THE CRISIS in Panama is moving into a new unstable phase in which popular unrest winds down at least temporarily but the outrage of military control goes on. Gen. Manuel Noriega, commander of the 20,000-man defense force, has had the legislature indefinitely renew his first 10-day suspension of constitutional guarantees. One of the rights suspended is the right to private property: citizens have been warned that for banging on a pot, a person can have his house confiscated. Panama's internationally oriented economy, based on transit, commercial and financial services, cannot run in that Mickey Mouse atmosphere. The general's refusal to let normality return is an economic absurdity and betrays a telling fear of the public temper.

At first, people were reacting to a disgruntled colonel's report on the corruption and chicanery marking Gen. Noriega's strong-man rule. Now the public seems a bit startled and even delighted by its own show of courage in the streets. By his harsh response to their peaceful protests, the general has confirmed a reputation for thuggishness. His recourse has been rude force and an attempt to mobilize the common people against the middle class and business elite whence his chief opposition comes. He has also played on the nationalistic theme that he is defanging an American plot to keep the Panama Canal.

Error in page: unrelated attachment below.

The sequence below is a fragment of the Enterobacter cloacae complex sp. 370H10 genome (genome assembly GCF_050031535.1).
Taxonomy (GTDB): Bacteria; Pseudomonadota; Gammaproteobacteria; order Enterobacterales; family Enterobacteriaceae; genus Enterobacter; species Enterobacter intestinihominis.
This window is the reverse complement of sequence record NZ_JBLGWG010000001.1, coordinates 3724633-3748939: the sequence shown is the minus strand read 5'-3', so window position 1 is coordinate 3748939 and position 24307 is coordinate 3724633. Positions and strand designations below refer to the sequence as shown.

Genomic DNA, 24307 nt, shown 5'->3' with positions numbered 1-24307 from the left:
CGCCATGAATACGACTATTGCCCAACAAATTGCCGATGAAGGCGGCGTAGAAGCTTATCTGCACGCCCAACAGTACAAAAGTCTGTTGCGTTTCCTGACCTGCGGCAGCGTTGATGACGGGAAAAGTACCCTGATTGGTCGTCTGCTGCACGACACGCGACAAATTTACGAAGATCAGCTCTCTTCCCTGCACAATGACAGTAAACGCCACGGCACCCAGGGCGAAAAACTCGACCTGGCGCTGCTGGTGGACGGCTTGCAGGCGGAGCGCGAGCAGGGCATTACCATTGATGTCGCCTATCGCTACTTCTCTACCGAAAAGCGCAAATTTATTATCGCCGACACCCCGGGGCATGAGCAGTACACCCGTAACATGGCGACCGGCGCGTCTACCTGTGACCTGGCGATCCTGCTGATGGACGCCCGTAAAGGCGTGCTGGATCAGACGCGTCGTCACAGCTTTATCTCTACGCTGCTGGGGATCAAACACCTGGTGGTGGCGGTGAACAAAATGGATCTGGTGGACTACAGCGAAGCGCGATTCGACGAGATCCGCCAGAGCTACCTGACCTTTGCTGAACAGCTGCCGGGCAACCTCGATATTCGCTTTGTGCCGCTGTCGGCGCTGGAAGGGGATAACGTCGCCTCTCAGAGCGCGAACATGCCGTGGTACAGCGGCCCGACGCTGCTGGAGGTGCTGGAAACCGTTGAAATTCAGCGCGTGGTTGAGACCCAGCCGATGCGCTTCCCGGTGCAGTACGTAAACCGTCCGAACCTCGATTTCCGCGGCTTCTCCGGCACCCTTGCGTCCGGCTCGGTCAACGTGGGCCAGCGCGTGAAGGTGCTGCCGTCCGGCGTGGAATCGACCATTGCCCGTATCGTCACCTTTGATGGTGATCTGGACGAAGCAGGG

It is clever of Gen. Noriega to let a streak of anti-American resentment show through. Head of intelligence before he took over the armed forces, he got where he is in part by cooperating with the American military and intelligence, whose regional activities are centered in Panama. In a country where the impression of American favor is negotiable political currency, he now finds it convenient to take up a certain distance and to present American remonstrances as evidence of Yankee intrusiveness.

He denounces steps that Washington has taken to get on the democratic side, such as having the American ambassador call on the hounded opposition, as intervention. But the whole huge multi-dimensional American presence in Panama over the decades has constituted an intervention -- with benevolent as well as harmful effects -- on the side of the Panamanian powers that be, including the armed forces. Washington has to find the essential and unmistakable ways to show it is stopping the long careless American intervening of that routine sort